Skip to main content

Youth Fair opens with rides, food and animals

  • Empty
    Kids petting farm animals at the Greene County Youth Fair.
  • Empty
    Kids enjoying one of the numerous rides at the fair.
  • Empty
    Samantha Root, left, guiding children through the model stream table.
  • Empty
    Trevor the Stilt Walker stands taller than everyone as he gives a friendly high-five.
July 27, 2017 11:00 pm

CAIRO — The 63rd Greene County Youth Fair opened at Angelo Canna Town Park in Cairo on Thursday with food, rides, farm animals and a host of new attractions.

The fair was launched with an opening ceremony at 9:30 a.m. with speeches by Assemblyman Pete Lopez, R-102; state Sen. George Amedore Jr., R-46; Greene County Legislature Chairman Kevin Lewis, R-Greenville; Cornell Cooperative Extension for Columbia and Greene Counties Executive Director Chuck Brooks; and Columbia-Greene Community College Vice President and Dean of Students and Enrollment Management Joseph Watson.

Several youth speakers also took turns at the microphone to talk about the fair and its impact on the county.

The Greene County Youth Fair features animal shows, vendors, rides, food and various other forms of entertainment.

“It’s very good so far,” said Alex Johnk, president of the Greene County Agricultural Society. “It’s a nice mix of new and old entertainment.”

Johnk has been with the society for three years and since becoming president has been involved with all aspects of the fair.

“We’re looking forward to having people come out and support us,” he said.

Trevor the Stilt Walker is giving multiple performances throughout Thursday and Friday where he uses stilts and other various props to entertain the crowd.

“Oh, it’s a blast,” he said about why he likes towering over everyone on stilts. “I’ll never get tired of it — the day I get tired of it, is the day I stop doing it.”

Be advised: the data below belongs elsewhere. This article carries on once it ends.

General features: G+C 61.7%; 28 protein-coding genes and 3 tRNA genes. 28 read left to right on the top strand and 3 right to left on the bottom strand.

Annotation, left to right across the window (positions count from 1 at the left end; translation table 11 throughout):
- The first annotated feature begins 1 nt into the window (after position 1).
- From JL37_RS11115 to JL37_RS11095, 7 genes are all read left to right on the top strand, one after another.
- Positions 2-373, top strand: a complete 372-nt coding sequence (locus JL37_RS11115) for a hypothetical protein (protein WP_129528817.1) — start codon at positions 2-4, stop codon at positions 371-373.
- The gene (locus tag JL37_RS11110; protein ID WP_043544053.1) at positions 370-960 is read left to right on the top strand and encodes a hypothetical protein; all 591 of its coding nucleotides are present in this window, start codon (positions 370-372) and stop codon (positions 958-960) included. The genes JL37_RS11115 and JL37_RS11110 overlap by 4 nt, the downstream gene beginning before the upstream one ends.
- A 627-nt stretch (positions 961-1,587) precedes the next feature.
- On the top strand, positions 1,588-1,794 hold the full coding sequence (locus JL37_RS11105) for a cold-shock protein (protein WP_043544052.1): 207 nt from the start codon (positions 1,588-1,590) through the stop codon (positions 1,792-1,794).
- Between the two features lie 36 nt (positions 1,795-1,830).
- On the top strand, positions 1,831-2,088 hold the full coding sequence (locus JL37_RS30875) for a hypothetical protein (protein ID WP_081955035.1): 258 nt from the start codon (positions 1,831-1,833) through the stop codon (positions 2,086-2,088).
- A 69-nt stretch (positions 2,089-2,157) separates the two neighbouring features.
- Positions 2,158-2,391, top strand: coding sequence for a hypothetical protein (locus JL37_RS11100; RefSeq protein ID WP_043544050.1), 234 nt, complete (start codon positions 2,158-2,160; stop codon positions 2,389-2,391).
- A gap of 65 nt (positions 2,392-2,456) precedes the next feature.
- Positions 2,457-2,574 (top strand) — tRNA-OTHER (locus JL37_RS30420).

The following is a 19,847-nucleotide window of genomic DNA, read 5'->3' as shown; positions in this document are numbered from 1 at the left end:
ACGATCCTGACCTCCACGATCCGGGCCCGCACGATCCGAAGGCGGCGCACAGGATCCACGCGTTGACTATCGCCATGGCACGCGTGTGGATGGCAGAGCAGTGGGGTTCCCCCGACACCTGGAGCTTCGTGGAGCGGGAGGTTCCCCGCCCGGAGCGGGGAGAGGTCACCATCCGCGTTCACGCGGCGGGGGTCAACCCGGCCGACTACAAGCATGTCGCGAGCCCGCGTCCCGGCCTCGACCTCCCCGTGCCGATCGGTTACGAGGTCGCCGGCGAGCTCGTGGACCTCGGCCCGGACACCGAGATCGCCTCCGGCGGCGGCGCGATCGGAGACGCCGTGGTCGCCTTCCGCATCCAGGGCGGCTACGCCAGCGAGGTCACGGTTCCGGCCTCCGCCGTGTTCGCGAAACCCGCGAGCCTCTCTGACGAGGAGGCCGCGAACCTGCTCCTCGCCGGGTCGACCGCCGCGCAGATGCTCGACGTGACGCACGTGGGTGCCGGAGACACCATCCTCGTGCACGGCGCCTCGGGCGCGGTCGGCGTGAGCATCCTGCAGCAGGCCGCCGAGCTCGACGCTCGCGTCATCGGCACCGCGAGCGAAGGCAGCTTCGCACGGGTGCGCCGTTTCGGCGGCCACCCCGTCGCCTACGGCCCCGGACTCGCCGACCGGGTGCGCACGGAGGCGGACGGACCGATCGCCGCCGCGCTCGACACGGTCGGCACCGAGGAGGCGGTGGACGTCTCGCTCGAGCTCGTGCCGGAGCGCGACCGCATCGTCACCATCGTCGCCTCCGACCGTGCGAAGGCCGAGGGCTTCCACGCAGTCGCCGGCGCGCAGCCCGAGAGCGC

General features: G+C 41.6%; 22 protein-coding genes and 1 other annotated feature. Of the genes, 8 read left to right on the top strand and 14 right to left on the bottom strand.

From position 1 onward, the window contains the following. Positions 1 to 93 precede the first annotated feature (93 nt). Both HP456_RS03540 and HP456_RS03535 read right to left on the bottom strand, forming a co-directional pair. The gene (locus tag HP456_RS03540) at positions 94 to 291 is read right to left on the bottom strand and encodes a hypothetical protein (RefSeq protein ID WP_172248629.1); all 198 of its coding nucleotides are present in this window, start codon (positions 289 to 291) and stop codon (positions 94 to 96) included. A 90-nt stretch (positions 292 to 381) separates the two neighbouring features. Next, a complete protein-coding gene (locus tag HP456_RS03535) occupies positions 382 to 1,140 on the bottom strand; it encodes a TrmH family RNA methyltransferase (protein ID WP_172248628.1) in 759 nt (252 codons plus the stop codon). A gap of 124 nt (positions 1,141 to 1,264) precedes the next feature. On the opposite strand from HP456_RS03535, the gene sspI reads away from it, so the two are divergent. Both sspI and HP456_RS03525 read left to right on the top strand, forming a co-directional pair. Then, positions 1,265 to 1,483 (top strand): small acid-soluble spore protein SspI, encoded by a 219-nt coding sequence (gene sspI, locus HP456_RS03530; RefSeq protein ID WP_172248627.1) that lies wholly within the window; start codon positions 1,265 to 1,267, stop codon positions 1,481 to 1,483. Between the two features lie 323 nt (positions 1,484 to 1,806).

Trevor started walking on stilts when he was 16, he said. He is 61 and continues to get a kick out of standing tall and seeing the smiles on children’s faces.

“My sister took a new games class and told me about it,” Trevor said. “I took a class and I loved it ever since.”

Trevor does more than 200 shows a year, all around the Northeast, he said.

This is Lily Hepperly’s seventh year showing animals at the fair. This year she showed two rabbits, one goat, one duck and one chicken.

“I work with my animals a lot,” she said. “So it’s good payoff by getting an award.”

The 16-year-old from Cairo is the winner of three trophies over the last few years.

“My grandfather got me into it,” said Audrey Duncan, 15, of Greenville. “He passed away two years ago — so I’m doing it for him now.”

Duncan started raising prize animals about five years ago and won a trophy last year. She showed three rabbits, one cow and four chickens this year.

The Greene County Soil & Water Conservation District displayed an educational model stream table.

“It simulates flow patterns, erosion, deposition,” said Samantha Root, education and outreach coordinator. “Students do things like building roads and dams, testing flood plains and currents.”

“It teaches kids that streams are dynamic — they’re always changing. Even if no one touches the display, it will change on its own,” Root said.

The fair is free to attend, so the society relies on donations to keep things up and running, Johnk said. Many people donate to the society each year for the fair.

The Greene County Youth Fair runs through Sunday with the closing ceremony at 2:30 p.m.

To reach reporter Anthony Fiducia, call 518-828-1616 ext. 2309 or email